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Why nutrition matters

Bénédicte de la Brière's picture

Three years from the deadline for reaching the Millennium Development Goals, two-thirds of countries will not reach MDGs 4 and 5 (child and maternal mortality, respectively). And now the second food price rise in three years is a wake-up call for the development community.

In this context, the Global Monitoring Report 2012: Food Prices, Nutrition, and the Millennium Development Goals examines some of the possible consequences of food price increases, such as a rise in poverty and undernourishment1. Households cope through a variety of mechanisms, including: eating less nutritious diets and then less food; making more household members work (women and children); and not seeking health care when ill. The most vulnerable (the poor, children, and pregnant women) bear the brunt of these adverse impacts.   Moreover, as countries seek to maintain food prices, some increase food price subsidies and cut into other services.

Temporary shocks such as the high food prices are no small matter.  Child under-nutrition2 is linked to one-third of children’s deaths, and will hamper progress towards most of the MDGs. Early life conditions (from conception to 2 years of age) disproportionately influence growth, cognitive skills, health status, and social functioning, negatively impacting human capital and costing countries up to 3 percent of their GDP. Vicious circles between stunting, disease, and low school attainment set children on irreversible lower development paths for life.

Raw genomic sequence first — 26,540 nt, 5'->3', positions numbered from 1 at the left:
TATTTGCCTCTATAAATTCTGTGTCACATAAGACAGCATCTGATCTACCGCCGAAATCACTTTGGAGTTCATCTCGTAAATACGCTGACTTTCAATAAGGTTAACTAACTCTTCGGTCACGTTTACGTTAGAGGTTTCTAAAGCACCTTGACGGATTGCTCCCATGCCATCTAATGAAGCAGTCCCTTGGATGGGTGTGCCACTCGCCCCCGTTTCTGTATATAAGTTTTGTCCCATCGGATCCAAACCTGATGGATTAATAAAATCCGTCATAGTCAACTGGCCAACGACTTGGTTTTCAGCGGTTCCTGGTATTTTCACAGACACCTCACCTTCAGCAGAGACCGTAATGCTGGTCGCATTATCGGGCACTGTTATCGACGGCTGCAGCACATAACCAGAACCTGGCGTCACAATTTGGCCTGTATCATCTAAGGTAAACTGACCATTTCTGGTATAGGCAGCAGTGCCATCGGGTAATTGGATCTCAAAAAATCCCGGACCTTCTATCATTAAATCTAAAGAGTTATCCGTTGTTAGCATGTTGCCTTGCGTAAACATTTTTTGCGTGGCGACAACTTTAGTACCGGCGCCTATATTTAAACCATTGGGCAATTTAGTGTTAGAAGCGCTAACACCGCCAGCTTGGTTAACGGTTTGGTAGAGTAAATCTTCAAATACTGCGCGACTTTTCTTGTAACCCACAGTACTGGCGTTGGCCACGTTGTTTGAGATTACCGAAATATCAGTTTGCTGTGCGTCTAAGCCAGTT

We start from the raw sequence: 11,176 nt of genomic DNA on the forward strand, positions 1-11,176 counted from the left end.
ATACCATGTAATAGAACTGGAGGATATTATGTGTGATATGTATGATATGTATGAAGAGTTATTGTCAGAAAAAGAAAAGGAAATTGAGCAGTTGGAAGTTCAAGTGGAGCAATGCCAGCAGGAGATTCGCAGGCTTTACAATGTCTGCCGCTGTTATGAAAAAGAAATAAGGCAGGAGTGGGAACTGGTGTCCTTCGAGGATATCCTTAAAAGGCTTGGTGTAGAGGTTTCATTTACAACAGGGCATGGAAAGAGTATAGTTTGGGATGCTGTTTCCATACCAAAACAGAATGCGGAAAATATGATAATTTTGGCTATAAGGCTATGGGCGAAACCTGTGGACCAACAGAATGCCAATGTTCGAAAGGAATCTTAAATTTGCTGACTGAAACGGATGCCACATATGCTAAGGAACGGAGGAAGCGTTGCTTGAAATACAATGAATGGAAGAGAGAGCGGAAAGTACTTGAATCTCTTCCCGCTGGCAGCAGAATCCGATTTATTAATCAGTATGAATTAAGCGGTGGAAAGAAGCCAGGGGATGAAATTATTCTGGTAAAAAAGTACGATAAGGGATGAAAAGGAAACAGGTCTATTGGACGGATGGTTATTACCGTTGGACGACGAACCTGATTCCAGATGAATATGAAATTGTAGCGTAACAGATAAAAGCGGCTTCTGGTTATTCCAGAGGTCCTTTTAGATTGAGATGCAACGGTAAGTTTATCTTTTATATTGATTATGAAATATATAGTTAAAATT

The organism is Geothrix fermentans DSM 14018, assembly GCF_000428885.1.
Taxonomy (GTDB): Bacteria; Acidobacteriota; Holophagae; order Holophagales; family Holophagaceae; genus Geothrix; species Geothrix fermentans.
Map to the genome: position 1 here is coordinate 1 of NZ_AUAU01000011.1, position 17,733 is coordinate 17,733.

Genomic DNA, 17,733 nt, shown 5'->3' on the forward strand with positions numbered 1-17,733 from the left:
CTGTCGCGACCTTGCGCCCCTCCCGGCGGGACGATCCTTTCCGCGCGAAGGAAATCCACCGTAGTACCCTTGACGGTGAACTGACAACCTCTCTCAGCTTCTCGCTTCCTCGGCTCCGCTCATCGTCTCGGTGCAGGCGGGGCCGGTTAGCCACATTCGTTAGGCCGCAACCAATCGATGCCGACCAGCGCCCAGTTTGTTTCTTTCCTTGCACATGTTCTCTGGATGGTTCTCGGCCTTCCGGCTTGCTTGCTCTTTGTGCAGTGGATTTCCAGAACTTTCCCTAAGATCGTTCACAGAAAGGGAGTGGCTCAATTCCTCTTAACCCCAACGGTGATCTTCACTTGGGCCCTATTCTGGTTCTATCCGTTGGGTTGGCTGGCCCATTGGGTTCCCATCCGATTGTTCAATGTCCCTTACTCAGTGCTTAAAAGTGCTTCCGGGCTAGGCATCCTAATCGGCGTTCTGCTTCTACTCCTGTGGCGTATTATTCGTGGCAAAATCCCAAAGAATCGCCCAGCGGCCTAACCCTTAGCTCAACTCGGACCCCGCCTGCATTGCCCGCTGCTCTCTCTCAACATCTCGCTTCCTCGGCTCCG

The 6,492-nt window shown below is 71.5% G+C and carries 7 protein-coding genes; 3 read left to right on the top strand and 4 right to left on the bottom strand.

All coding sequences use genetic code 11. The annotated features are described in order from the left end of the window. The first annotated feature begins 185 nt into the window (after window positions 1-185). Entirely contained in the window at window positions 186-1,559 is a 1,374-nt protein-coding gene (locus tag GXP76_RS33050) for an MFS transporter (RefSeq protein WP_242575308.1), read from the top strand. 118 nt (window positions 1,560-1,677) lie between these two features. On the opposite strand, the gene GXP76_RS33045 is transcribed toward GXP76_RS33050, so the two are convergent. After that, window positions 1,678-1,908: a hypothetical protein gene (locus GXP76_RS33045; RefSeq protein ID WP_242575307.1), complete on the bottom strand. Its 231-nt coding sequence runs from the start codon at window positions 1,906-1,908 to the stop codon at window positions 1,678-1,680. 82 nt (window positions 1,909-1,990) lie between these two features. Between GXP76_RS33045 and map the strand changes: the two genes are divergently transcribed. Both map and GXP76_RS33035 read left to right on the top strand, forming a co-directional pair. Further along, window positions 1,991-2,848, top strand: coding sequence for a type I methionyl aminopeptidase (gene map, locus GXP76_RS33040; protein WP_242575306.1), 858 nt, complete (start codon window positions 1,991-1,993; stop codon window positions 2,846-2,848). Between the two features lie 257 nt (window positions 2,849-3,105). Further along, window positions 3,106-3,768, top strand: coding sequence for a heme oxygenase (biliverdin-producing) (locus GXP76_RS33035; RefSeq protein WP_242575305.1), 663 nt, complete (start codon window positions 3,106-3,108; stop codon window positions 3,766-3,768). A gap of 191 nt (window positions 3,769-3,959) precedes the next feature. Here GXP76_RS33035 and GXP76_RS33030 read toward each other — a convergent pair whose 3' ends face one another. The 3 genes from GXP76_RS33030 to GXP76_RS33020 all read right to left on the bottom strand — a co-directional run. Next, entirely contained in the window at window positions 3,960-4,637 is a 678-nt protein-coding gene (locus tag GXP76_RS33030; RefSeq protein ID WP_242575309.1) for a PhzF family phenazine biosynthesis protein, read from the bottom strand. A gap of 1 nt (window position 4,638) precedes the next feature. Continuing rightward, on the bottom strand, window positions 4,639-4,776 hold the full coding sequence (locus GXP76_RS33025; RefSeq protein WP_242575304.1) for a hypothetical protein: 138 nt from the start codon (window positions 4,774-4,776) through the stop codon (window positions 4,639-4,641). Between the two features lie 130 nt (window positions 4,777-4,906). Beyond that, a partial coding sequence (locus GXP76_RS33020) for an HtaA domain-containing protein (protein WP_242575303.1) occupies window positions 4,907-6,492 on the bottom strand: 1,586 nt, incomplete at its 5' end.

Some interventions can build household and individual resilience and mitigate long-term effects. In the short-run, interventions should focus on maintaining household purchasing power through cash, food, and/or nutrient transfers. Scaling Up Nutrition (SUN) interventions have proven high returns, through improved infant and young child feeding and caring practices. In the longer-term, interventions should also focus on strengthening the link between smallholder agriculture and nutrition, addressing seasonal shortages, and decreasing post-harvest losses.  

To mitigate the potentially negative impacts of food prices, countries  should focus on delivering SUN interventions to the most vulnerable groups (pregnant women and young children), while tailoring them to  their specific capacity and context.  Working through other sector (health, social protection, agriculture), improving the information base and rallying multi-stakeholder coalitions around nutrition will not only save lives and  help achieve national nutrition security, but also contribute to stability and growth. Will anybody answer the wake-up call?
 


1 Undernourishment refers to the proportion of the population who consume less energy than a country-specific threshold

2 Malnutrition includes under- and over-nutrition. Undernutrition, from insufficient amount and quality of food intake and infections may cause one to be underweight for one’s age, too short for one’s age (stunting, a measure of chronic malnutrition), too thin for one’s height (wasting, a measure of acute malnutrition) or cause micronutrient (vitamins, iron,iodine, zinc) deficiencies.  Overnutrition causes overweight and obesity
.